Habitat deterioration relaxes resource competition and sexual selection in the threespine stickleback
Henriksson, Eva; Candolin, Ulrika (2020), Habitat deterioration relaxes resource competition and sexual selection in the threespine stickleback, Dryad, Dataset, https://doi.org/10.5061/dryad.7sqv9s4qp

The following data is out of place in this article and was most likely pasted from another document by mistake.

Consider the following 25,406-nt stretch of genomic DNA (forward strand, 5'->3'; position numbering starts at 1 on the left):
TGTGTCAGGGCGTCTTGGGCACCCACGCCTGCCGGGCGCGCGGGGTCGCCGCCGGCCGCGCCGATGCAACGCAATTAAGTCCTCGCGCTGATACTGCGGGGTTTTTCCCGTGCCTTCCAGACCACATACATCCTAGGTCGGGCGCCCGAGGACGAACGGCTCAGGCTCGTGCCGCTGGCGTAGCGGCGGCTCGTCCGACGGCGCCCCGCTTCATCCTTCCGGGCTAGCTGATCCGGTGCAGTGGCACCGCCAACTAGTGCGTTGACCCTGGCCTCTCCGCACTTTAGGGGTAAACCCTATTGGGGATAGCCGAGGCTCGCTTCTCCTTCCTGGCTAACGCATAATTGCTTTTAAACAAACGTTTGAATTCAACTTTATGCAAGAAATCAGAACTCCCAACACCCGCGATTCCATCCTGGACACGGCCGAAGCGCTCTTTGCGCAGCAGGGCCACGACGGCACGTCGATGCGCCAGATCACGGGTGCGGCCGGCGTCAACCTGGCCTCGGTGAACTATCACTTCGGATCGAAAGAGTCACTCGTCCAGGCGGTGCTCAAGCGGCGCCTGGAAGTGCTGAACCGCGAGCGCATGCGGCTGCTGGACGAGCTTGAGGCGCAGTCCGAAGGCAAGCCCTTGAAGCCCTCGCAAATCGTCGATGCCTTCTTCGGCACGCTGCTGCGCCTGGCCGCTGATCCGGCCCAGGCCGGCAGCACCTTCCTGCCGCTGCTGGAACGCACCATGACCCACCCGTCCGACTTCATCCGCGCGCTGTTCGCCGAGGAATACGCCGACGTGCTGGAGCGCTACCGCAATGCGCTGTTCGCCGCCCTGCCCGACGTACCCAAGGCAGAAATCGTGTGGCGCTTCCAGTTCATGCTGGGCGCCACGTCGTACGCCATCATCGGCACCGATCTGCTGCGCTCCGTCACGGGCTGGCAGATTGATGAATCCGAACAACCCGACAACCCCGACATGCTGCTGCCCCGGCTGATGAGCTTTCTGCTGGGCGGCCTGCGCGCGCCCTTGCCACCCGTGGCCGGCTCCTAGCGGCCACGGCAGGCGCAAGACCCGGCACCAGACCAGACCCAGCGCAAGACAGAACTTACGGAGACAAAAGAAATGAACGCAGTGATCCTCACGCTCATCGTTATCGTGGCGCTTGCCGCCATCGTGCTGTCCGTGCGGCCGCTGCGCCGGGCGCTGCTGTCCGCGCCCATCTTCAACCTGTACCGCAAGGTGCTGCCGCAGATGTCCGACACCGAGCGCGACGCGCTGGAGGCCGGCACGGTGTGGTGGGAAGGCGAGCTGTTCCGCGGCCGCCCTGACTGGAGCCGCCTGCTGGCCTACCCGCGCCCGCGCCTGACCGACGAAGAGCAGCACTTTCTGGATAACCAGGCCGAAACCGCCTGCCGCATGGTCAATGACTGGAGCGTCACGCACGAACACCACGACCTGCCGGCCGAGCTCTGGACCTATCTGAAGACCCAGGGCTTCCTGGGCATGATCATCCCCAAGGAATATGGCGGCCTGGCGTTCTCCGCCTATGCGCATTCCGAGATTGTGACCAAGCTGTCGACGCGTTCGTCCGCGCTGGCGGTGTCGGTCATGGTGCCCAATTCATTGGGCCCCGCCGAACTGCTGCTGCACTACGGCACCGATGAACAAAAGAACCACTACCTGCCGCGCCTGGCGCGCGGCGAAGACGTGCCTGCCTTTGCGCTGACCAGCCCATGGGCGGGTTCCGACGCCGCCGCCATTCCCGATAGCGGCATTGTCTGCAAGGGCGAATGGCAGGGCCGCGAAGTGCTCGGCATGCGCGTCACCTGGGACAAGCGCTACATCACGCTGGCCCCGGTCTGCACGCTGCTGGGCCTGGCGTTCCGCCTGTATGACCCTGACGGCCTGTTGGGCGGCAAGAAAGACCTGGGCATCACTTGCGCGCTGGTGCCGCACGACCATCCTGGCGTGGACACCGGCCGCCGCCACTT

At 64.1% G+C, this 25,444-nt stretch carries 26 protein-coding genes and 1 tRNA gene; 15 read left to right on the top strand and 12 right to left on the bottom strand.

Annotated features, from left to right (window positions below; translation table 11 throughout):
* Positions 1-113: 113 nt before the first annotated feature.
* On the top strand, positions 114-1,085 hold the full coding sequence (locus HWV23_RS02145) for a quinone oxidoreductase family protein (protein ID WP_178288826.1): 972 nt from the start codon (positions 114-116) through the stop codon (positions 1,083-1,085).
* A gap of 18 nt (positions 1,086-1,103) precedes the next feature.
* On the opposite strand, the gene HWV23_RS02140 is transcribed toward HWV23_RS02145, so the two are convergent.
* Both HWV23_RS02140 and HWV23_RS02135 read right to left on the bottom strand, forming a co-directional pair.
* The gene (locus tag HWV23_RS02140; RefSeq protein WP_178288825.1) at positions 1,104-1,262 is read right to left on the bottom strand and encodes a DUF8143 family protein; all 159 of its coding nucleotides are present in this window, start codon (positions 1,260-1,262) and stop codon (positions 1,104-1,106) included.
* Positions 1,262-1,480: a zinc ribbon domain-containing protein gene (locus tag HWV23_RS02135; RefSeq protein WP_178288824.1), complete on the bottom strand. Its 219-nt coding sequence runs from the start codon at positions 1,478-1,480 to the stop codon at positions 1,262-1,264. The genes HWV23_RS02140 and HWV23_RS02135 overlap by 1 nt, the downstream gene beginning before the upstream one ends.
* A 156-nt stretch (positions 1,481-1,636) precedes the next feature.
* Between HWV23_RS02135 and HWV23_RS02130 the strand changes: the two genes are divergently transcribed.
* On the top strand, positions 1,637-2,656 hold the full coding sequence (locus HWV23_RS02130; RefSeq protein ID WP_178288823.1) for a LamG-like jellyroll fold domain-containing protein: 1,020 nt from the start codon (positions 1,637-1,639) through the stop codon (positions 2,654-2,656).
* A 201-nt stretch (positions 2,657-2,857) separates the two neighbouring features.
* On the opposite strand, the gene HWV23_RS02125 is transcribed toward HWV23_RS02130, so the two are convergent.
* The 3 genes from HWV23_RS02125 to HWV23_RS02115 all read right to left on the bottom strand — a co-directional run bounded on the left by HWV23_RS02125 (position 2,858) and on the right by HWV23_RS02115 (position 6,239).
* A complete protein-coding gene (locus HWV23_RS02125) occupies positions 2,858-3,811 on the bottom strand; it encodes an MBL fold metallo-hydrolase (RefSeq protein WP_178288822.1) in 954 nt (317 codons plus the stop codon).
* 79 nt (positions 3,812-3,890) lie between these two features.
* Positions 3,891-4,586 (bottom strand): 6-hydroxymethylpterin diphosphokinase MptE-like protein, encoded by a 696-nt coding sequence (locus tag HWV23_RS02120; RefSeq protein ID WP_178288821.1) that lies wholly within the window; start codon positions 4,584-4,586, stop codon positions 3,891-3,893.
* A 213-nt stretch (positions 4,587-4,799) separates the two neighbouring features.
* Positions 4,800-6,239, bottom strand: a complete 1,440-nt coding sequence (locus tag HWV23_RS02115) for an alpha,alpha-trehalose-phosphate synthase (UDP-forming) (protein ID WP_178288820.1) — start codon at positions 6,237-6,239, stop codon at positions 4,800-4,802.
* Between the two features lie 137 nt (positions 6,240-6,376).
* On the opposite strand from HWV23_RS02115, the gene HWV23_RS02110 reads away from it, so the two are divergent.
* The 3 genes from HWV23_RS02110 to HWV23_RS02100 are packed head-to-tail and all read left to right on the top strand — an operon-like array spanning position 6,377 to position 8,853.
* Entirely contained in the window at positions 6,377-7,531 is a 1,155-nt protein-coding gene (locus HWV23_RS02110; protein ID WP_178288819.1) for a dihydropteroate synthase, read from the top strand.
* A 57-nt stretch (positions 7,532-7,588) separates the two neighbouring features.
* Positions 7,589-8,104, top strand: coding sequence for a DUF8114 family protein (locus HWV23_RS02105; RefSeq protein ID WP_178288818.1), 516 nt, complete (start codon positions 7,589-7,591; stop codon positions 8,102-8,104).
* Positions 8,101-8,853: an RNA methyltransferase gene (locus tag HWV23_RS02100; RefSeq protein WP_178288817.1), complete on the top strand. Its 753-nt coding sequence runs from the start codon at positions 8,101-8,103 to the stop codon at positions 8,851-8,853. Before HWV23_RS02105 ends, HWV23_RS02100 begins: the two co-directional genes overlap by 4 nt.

The operation of sexual selection depends on ecological conditions. Thus, changes in environmental conditions because of human activities can alter the strength and direction of sexual selection, with implications for evolutionary trajectories and the viability of populations. We show that aquatic algal blooms can relax the operation of sexual selection by influencing which males are available to attract females. This is by influencing the ability of males to maintain a resource needed in mate attraction. When we exposed two competing threespine stickleback males (Gasterosteus aculeatus), whose attractiveness to females was known, to either clear or algal-turbid water, nest abandonment was more common in clear water, and it was usually the unattractive male that abandoned his nest. In turbid water, on the other hand, nest abandonments were less common and when they occurred, the probability increased that the attractive male abandoned his nest, and that the unattractive male subsequently occupied it. This change in the composition of nesting males increased the mating success of unattractive males. Thus, our results reveal a new mechanism through which habitat deterioration can influence sexual selection, by altering success in the competition for a resource critical in mate attraction, a territory with a nest in this case. This could be a common mechanism, considering the prevalence of resource competition in mate choice systems. On a broader level, our results emphasise the importance of considering the impact of environmental changes on the outcome of resource competition when investigating the influence that environmental disturbances have on the operation of sexual selection and thereby on evolutionary processes and population dynamics.